That’s the communication, “What did I ask you to remember?” However, it only seems to give me the last three. After that, you can ask a topical question, and it seems to be pretty natural language. I asked it to tell me, “What first names did I ask you to remember?” and it told them to me. I said, “What did I ask you to remember about the key?” It gave me the answer, even though the original formulation was, “The [model car’s] key battery is [battery type].” It’s pretty impressive to me that it picks out the one word…and without a noticeable delay.

      That “comfortable with the cloud” issue is related to one of my inquiries to them…although I’d say we may not have the same concerns about everything. For example, if I heard that the neighborhood garage sale was on a certain date, or that a relative liked a particular type of snack, or what a celebrity’s real name was…those would be nice to simply store. It also consolidates things nicely…I don’t have to say to add it to a shopping list versus a calendar, for example.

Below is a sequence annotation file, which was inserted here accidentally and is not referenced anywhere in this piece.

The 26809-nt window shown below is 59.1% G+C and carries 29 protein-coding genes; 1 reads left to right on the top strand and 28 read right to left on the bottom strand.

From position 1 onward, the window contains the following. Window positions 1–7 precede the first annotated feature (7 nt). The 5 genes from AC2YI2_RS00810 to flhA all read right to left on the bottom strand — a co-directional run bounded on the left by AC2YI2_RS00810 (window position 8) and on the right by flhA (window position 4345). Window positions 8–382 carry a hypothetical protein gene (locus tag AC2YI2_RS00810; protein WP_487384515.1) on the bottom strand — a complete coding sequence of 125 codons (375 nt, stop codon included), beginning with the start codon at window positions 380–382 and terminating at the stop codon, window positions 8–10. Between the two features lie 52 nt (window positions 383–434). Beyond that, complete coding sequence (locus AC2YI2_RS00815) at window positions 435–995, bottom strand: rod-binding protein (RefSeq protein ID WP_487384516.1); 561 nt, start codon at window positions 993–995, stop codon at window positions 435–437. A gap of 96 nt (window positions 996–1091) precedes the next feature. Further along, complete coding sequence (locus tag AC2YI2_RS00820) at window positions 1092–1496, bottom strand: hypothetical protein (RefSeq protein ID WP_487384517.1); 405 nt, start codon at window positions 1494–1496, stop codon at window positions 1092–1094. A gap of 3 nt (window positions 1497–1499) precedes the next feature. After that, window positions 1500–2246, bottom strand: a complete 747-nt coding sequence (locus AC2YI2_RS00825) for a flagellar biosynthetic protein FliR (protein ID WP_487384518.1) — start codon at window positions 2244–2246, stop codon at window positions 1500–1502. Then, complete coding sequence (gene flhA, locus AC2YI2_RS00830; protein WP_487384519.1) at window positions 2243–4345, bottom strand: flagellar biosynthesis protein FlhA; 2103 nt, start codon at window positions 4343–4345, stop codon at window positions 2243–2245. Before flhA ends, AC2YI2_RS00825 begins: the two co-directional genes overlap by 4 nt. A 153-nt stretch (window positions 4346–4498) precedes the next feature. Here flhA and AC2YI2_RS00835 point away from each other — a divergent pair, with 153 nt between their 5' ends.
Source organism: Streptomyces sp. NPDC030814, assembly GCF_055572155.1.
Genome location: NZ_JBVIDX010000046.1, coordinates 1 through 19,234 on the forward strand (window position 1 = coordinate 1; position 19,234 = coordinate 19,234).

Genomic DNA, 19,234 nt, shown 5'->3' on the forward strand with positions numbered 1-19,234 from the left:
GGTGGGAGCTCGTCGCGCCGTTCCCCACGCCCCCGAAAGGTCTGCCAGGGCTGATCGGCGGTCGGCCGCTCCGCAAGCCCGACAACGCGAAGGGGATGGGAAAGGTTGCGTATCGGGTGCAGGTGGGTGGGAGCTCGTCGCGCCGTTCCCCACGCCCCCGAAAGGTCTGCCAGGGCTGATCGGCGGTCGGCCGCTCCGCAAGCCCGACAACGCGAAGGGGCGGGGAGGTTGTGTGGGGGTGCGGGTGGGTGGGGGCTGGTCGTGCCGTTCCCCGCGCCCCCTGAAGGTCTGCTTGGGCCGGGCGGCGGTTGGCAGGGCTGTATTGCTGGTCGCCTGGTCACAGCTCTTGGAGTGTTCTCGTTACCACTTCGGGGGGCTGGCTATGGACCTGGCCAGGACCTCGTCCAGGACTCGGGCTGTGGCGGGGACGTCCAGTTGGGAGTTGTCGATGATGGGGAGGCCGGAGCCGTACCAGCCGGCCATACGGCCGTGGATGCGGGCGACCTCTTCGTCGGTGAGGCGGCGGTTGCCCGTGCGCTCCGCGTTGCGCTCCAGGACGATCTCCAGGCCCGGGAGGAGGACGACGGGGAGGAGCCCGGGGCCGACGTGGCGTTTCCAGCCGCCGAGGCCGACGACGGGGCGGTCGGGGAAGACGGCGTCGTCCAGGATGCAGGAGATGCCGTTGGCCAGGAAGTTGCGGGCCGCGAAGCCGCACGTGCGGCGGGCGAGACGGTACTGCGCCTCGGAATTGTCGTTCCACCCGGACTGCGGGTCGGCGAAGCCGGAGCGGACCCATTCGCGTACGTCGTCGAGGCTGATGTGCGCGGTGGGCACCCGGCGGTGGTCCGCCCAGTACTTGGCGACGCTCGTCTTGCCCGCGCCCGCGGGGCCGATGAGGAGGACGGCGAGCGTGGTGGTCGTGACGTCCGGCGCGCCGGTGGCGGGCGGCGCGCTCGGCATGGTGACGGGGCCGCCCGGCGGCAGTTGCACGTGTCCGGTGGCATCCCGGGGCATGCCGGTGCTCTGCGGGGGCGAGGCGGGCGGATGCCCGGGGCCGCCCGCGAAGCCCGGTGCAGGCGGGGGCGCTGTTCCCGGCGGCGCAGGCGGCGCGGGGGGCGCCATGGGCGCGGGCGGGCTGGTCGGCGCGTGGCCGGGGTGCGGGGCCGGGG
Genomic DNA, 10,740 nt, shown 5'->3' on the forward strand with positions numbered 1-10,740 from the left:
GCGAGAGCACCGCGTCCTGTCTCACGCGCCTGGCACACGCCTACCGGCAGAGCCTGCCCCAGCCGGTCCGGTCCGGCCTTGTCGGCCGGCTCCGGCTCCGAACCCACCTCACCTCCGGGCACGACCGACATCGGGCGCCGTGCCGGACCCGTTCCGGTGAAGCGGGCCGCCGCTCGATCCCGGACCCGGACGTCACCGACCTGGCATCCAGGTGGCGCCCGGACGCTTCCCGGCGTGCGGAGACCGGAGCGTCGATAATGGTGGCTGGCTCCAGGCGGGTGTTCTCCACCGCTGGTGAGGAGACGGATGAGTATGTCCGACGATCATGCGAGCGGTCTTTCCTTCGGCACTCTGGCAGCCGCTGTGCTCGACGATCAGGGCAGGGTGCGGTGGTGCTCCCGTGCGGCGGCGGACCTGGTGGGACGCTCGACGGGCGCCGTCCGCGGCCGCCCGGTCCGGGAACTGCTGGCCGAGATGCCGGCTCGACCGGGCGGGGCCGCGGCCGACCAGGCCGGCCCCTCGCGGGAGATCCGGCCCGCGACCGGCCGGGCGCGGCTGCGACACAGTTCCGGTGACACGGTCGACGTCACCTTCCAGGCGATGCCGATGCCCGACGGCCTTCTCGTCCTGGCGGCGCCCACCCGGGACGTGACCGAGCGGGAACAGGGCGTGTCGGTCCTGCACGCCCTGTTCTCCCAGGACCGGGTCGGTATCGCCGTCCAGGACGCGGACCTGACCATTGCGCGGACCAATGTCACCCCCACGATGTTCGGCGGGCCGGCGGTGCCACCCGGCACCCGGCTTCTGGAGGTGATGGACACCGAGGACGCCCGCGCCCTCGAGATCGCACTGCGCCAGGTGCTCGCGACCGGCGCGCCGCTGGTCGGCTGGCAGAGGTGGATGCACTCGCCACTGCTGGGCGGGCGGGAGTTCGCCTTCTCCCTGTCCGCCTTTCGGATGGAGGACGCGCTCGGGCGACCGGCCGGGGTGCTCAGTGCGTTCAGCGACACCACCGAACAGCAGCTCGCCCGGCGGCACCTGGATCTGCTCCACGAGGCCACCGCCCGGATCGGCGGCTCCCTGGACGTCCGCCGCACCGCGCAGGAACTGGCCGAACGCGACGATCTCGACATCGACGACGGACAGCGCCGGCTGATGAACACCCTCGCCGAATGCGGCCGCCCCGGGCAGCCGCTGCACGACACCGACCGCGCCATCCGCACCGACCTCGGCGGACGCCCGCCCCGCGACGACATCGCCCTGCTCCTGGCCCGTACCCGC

5. Edward Boyhan Says:

    So I’ve just finished attending Microsoft Build 2018 in Seattle(virtually not virtuously :roll:), and there was a whole lot of emphasis there on “AI”. It all made me think that the way Amazon is approaching “AI” with things like this memory feature is quite different from Microsoft’s approach.

    You’ll probably never see MS announcing end-user AI features the way Amazon does.